Opinion |

The House Is on Fire? In Israel, Just Blame It on an Arab

Shira Makin
Shira Makin
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Children look on as an Israeli military plane disperses fire retardant to extinguish a fire near the Israeli kibbutz of Tzuba, outskirts of Jerusalem, August 17, 2021.
Children look on as an Israeli military plane disperses fire retardant to extinguish a fire near the Israeli kibbutz of Tzuba, outskirts of Jerusalem, August 17, 2021.Credit: REUTERS/ Ronen Zvulun
Shira Makin
Shira Makin

Who wants to play “Who’s to blame for the wildfires?” – an award-winning game show, in which contestants vote on suspects in the fires that destroyed thousands of acres of forest in the Jerusalem Hills last week.

Our contestants came from the worlds of politics, the media and social media networks. Each of them had their arsonist of choice, even though the experts have yet to determine the cause of the blazes.

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It began with the Channel 12 and 13 television news broadcasts, the Walla! news website and the Maariv newspaper, all of which reported on the “growing assessments that the fires were set intentionally.” It got a boost when a resident of Beit Meir, one of the affected communities, declared on Army Radio that “Without a doubt it was arson.”

To these was added a sensationalistic report on Ynet about a NASA satellite image that shows, so it was claimed, that fires broke out in three different areas, at some distance from each other. That strengthened the suspicion of arson, rather than negligence, as the cause.

If there was any negligence, however, it was on the part of Ynet. Harel Dan, an expert in geographic-information systems and remote sensing, explained on Twitter that thermal and optical analysis of images of the burned-out areas show that those three locations were not the point of origin, but rather points to which the fire spread, several hours later. But who cares about facts?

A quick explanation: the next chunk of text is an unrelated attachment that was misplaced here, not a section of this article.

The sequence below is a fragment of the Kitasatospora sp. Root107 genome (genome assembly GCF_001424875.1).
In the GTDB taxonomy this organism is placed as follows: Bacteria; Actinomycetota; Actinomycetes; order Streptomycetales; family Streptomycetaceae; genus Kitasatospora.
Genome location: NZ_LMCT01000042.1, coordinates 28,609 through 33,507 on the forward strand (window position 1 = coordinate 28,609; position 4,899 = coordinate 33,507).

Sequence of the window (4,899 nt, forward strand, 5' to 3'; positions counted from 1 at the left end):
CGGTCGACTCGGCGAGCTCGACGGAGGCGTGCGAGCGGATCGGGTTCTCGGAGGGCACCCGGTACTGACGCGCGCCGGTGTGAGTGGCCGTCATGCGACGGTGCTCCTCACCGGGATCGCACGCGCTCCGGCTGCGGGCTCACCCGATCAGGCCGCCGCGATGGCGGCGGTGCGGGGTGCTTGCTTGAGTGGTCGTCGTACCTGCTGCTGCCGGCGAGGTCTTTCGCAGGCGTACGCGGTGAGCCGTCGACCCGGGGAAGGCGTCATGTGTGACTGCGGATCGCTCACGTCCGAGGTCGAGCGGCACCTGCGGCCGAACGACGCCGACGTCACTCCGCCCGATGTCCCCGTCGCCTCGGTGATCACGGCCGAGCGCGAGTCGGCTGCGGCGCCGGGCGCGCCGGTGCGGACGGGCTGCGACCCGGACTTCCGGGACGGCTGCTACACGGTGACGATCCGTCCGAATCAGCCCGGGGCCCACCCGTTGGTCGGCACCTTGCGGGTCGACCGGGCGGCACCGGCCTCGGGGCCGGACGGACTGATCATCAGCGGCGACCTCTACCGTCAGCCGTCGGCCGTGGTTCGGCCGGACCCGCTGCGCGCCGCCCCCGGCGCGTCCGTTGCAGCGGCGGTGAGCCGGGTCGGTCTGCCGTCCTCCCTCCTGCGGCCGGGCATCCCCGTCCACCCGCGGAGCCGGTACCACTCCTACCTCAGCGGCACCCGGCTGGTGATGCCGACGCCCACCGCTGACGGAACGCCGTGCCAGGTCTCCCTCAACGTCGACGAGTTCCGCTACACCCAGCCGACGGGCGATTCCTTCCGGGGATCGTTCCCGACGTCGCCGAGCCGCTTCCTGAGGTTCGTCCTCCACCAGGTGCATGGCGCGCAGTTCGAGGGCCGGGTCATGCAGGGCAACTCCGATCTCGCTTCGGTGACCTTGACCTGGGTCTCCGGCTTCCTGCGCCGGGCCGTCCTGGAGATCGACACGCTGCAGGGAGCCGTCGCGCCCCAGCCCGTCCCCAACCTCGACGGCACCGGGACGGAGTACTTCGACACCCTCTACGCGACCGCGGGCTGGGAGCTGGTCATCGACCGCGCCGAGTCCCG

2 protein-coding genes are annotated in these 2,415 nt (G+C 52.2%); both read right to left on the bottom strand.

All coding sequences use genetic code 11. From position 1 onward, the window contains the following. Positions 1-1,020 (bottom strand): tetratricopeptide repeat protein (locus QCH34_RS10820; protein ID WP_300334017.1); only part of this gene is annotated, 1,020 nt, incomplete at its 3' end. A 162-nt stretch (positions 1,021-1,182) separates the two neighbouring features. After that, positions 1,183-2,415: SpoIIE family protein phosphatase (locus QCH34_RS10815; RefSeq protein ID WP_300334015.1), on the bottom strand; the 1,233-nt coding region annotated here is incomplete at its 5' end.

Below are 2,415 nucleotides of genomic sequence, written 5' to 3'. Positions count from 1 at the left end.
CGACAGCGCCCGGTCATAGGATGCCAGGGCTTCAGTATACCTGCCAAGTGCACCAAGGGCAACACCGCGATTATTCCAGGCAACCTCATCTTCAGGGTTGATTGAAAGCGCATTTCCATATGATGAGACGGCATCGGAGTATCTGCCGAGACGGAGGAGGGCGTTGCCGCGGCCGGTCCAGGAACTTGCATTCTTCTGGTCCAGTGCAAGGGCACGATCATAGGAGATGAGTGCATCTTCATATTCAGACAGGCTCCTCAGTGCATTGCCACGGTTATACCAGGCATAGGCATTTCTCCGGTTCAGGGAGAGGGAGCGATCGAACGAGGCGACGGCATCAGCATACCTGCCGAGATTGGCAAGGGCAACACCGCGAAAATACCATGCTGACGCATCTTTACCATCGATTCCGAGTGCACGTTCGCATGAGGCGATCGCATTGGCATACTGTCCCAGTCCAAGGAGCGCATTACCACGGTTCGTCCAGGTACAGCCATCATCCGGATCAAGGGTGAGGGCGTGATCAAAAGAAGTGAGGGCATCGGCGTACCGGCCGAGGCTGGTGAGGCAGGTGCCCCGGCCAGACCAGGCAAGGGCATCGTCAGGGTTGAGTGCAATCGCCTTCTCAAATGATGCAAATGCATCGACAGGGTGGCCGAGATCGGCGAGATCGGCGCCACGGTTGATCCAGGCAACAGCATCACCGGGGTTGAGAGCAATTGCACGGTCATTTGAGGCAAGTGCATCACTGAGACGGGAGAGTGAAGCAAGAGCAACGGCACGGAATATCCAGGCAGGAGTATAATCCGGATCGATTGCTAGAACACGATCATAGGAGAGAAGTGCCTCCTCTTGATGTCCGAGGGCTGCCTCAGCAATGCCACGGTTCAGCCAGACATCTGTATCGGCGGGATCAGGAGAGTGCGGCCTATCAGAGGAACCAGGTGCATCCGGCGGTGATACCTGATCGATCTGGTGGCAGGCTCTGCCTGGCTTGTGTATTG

All this irresponsible reporting is then cited by politicians who seem to have quietly cultivated second careers as arson investigators, enabling them to know what the authorities have yet to determine. MK Bezalel Smotrich (Religious Zionism) declared, “It’s clear that these were Arab arsonists,” while his party colleague MK Itamar Ben-Gvir said “Arson is terrorism by every measure.” The Haredi journalist Avi Grinzeig concluded that the arsonists “are certainly Bedouin.”

We’re not alone. Other countries that have been coping with forest fires have found how easy it is to blame the “other.” In Turkey, it was the Kurds; in Algeria, it was a terrorist organization funded by Israel. It’s logical.

A fire in the Jerusalem area, this week. Credit: Ohad Zwigenberg

Everyone wins when there is someone – usually an Arab – who can be blamed. The media win by getting more clicks, the politicians win by inciting more of the hatred that gets them votes and the authorities win by deflecting attention from their negligence.

No one bothers to point out that every year in Israel 25,000 fires break out and that every time they do human activity is blamed. But studies over decades show that in most cases fires are caused by negligence – cigarettes, barbecue grills and trash fires that were not properly extinguished. When was the last time one of the mythological gangs of arson terrorists was ever caught?

The business of imaginary villains deflects attention away from the real question that should be keeping us awake at night – not who, but why. Why were this year’s fires so big, lethal and difficult to put out? As it was explained to Haaretz reporter Nir Hasson the reason for the virulence of the recent wildfires was the presence of extremely dry vegetation in the Jerusalem Hills due to this summer’s heat waves. That turned the area into a “barrel of explosives” ready to ignite.

Those heat waves are longer, more frequent and more severe than in the past due to climate change. Israelis should be focusing on the fact that as climate change grows more severe there will be significantly more heat waves and a significantly shorter rainy season. But, it seems that it’s harder to deal with the complications of the climate crisis than it is to dabble in racism and hate, even when it’s our own house that is burning.

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